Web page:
President Joe Biden on Tuesday announced that 10 blockbuster, high-cost prescription drugs will be subject to price negotiation by Medicare — the first time that the federal government has been allowed to leverage its massive bargaining power to lower drug prices.
The provision was one of several included in the Inflation Reduction Act passed last year that’s designed to lower drug costs for both Medicare beneficiaries and the federal government, which, taken together, will reduce the federal deficit by $237 billion by 2031, according to the Congressional Budget Office.
This is what it will mean for consumers:
Medicare’s ability to negotiate drug prices will result in lower out-of-pocket costs for beneficiaries as well as premiums for Part D, Medicare’s prescription drug benefit, said Gerard Anderson, a professor of health policy and management at the Johns Hopkins Bloomberg School of Public Health.
He noted that many people with Medicare — and Americans generally — don’t fill prescriptions due to high costs.
The 10 drugs selected for negotiation represent “the beginning of their [beneficiaries’] ability to get access to their needed medications,” Anderson said, adding that the move was a jumping-off point for Medicare to lower the cost of more drugs in future, as the number is slated to increase annually.
How will drug price negotiation affect overall costs?
The federal government — and, by extension, taxpayers — functions as the largest single payer of health insurance benefits in the country, including for the nearly 66 million people who are enrolled in Medicare, which covers adults aged 65 and over and those receiving Social Security disability benefits. Based on sheer numbers alone, this gives Medicare substantially more negotiating power than large private insurance companies, which routinely negotiate drug prices.
For example, UnitedHealthcare, the nation’s largest private health insurance company, is estimated to provide health benefits to 49 million people nationwide. The federal government also pays most of the costs of Medicaid, the state-administered insurance program for low-income adults and children. Federal law already requires prescription drugs reimbursed by Medicaid to be substantially discounted by pharmaceutical companies.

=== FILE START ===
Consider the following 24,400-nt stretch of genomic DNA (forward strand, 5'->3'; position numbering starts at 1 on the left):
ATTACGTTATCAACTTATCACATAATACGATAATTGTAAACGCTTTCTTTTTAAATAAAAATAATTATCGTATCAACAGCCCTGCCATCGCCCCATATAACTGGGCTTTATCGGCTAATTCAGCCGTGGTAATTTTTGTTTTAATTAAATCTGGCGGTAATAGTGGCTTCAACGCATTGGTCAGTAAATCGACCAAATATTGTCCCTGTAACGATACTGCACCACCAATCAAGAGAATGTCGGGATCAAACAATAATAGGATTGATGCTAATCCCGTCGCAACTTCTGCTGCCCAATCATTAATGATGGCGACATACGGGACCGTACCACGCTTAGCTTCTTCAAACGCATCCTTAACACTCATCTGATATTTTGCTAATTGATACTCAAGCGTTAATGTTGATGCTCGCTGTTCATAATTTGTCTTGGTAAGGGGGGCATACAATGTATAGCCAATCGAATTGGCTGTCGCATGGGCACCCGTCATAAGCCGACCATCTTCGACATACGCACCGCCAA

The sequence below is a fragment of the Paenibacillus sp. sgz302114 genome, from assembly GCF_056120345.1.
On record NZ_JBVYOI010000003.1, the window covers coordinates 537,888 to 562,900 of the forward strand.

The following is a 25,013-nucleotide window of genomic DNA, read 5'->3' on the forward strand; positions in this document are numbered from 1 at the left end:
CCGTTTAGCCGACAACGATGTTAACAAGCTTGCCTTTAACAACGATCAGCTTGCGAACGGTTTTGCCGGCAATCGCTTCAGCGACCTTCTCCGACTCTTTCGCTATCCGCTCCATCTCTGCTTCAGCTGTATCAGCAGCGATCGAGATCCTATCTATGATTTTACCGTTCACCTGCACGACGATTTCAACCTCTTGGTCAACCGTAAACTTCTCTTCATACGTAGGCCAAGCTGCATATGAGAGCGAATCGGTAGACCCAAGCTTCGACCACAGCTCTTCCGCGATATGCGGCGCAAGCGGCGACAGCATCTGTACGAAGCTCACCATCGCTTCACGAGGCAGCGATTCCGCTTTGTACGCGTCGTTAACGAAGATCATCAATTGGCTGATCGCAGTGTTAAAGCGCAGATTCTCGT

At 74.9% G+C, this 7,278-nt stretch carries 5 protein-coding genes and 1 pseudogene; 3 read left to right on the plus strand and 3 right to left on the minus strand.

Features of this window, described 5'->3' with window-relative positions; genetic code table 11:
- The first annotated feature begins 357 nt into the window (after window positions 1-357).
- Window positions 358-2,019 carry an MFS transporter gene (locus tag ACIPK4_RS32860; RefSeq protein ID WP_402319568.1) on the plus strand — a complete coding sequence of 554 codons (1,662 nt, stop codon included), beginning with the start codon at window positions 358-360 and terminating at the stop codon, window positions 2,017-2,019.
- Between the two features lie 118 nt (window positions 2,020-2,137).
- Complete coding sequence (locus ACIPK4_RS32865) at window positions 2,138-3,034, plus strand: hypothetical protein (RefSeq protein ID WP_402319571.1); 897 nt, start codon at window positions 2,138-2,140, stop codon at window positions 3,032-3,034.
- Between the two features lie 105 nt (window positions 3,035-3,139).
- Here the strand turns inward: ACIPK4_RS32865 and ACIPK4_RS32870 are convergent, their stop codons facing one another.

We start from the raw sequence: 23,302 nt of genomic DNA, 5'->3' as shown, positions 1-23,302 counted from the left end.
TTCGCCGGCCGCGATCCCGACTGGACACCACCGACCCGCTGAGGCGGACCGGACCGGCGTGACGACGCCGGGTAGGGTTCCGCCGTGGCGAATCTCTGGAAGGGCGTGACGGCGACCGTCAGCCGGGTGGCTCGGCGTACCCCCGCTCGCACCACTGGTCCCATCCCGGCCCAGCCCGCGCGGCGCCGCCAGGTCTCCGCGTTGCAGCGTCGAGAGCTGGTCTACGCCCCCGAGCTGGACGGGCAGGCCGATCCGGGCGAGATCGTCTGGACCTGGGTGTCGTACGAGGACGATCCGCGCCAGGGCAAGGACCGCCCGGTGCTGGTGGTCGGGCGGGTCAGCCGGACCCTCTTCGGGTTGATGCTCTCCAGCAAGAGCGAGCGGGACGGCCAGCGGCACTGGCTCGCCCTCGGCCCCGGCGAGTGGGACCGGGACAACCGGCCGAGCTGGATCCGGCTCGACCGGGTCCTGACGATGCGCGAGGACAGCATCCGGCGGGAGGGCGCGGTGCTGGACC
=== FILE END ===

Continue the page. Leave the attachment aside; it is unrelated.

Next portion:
The federal government’s inability to negotiate drug prices has made it an outlier among prosperous industrialized nations with market economies, including England, France, Germany and Switzerland. These countries already engage in the practice to a much greater extent, and their citizens pay substantially lower prices as a result.
The Congressional Budget Office estimates that allowing Medicare to negotiate drug prices for the initial 10 drugs alone will result in $100 billion in savings over five years. Subsequent savings will depend on which drugs are added in later years.
Republicans argue that drug-price negotiation will have a “chilling effect” on innovation by pharmaceutical companies by cutting into their bottom lines, resulting in fewer cutting-edge treatments tested and brought to market.
The CBO, though, says the impact on innovation will be modest, reducing the number of new drugs coming to market by 1% over the next 30 years.
Anderson said investment in pharmaceutical development has continued unabated since the bill passed, which is a good sign that innovation won’t be significantly affected.
“I think everybody wants new drugs and everybody wants innovation,” Anderson said. “We just want to have access to those drugs, which means we can afford them.”
The pharmaceutical industry currently generates over $10 trillion in annual revenue in the U.S.
Which drugs will have their prices lowered?
The just-released list of 10 drugs includes two blood thinners used to prevent stroke and blood clots, several diabetes drugs, one med each for heart and kidney failure, two drugs targeting autoimmune diseases such as rheumatoid arthritis and Crohn’s disease, and a breakthrough drug used to treat blood cancers called Imbruvica. In 2021, Medicare paid $3.2 billion for Imbruvica alone, and $12.6 billion for blood thinner Eliquis, the highest-cost drug for the federal program and another one on the initial list of drugs now subject to price negotiations.
Drugs selected for the bargaining table must be single-source, brand-name drugs or biologics that have been on the market for at least seven years — 11 years in the case of biologics — and still lack cheaper generic or biosimilar versions.